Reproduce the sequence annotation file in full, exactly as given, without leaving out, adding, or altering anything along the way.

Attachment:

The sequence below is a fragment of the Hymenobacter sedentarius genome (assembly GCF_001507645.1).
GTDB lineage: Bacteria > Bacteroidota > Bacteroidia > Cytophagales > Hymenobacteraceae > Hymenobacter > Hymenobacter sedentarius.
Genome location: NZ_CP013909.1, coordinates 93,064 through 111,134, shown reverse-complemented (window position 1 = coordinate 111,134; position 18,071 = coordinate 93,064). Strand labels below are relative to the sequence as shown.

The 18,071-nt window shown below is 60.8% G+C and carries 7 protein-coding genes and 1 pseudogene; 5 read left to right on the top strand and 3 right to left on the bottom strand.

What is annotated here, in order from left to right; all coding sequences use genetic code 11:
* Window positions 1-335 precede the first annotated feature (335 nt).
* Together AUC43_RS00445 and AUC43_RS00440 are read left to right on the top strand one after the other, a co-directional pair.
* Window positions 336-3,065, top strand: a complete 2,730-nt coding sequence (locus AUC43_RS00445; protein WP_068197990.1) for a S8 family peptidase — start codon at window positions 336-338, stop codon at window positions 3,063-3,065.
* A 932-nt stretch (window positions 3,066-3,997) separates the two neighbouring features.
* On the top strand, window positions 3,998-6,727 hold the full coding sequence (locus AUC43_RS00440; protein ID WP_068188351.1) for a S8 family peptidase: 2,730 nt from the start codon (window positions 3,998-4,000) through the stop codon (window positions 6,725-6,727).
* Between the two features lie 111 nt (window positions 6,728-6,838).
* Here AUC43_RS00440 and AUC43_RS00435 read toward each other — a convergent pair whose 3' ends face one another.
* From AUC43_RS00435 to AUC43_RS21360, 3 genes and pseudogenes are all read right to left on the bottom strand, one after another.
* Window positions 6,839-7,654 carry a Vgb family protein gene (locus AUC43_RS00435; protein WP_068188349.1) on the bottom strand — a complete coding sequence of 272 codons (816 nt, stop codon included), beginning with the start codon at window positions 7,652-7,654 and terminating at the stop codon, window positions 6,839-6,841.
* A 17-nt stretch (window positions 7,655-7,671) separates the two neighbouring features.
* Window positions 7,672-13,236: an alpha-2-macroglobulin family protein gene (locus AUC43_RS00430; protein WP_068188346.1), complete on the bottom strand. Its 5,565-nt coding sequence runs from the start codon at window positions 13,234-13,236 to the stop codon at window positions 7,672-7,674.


The sequence below is a fragment of the Hymenobacter sedentarius genome (assembly GCF_001507645.1).
GTDB lineage: Bacteria > Bacteroidota > Bacteroidia > Cytophagales > Hymenobacteraceae > Hymenobacter > Hymenobacter sedentarius.
Genome location: NZ_CP013909.1, coordinates 93,064 through 111,134, shown reverse-complemented (window position 1 = coordinate 111,134; position 18,071 = coordinate 93,064). Strand labels below are relative to the sequence as shown.

The 18,071-nt window shown below is 60.8% G+C and carries 7 protein-coding genes and 1 pseudogene; 5 read left to right on the top strand and 3 right to left on the bottom strand.

What is annotated here, in order from left to right; all coding sequences use genetic code 11:
* Window positions 1-335 precede the first annotated feature (335 nt).
* Together AUC43_RS00445 and AUC43_RS00440 are read left to right on the top strand one after the other, a co-directional pair.
* Window positions 336-3,065, top strand: a complete 2,730-nt coding sequence (locus AUC43_RS00445; protein WP_068197990.1) for a S8 family peptidase — start codon at window positions 336-338, stop codon at window positions 3,063-3,065.
* A 932-nt stretch (window positions 3,066-3,997) separates the two neighbouring features.
* On the top strand, window positions 3,998-6,727 hold the full coding sequence (locus AUC43_RS00440; protein ID WP_068188351.1) for a S8 family peptidase: 2,730 nt from the start codon (window positions 3,998-4,000) through the stop codon (window positions 6,725-6,727).
* Between the two features lie 111 nt (window positions 6,728-6,838).
* Here AUC43_RS00440 and AUC43_RS00435 read toward each other — a convergent pair whose 3' ends face one another.
* From AUC43_RS00435 to AUC43_RS21360, 3 genes and pseudogenes are all read right to left on the bottom strand, one after another.
* Window positions 6,839-7,654 carry a Vgb family protein gene (locus AUC43_RS00435; protein WP_068188349.1) on the bottom strand — a complete coding sequence of 272 codons (816 nt, stop codon included), beginning with the start codon at window positions 7,652-7,654 and terminating at the stop codon, window positions 6,839-6,841.
* A 17-nt stretch (window positions 7,655-7,671) separates the two neighbouring features.
* Window positions 7,672-13,236: an alpha-2-macroglobulin family protein gene (locus AUC43_RS00430; protein WP_068188346.1), complete on the bottom strand. Its 5,565-nt coding sequence runs from the start codon at window positions 13,234-13,236 to the stop codon at window positions 7,672-7,674.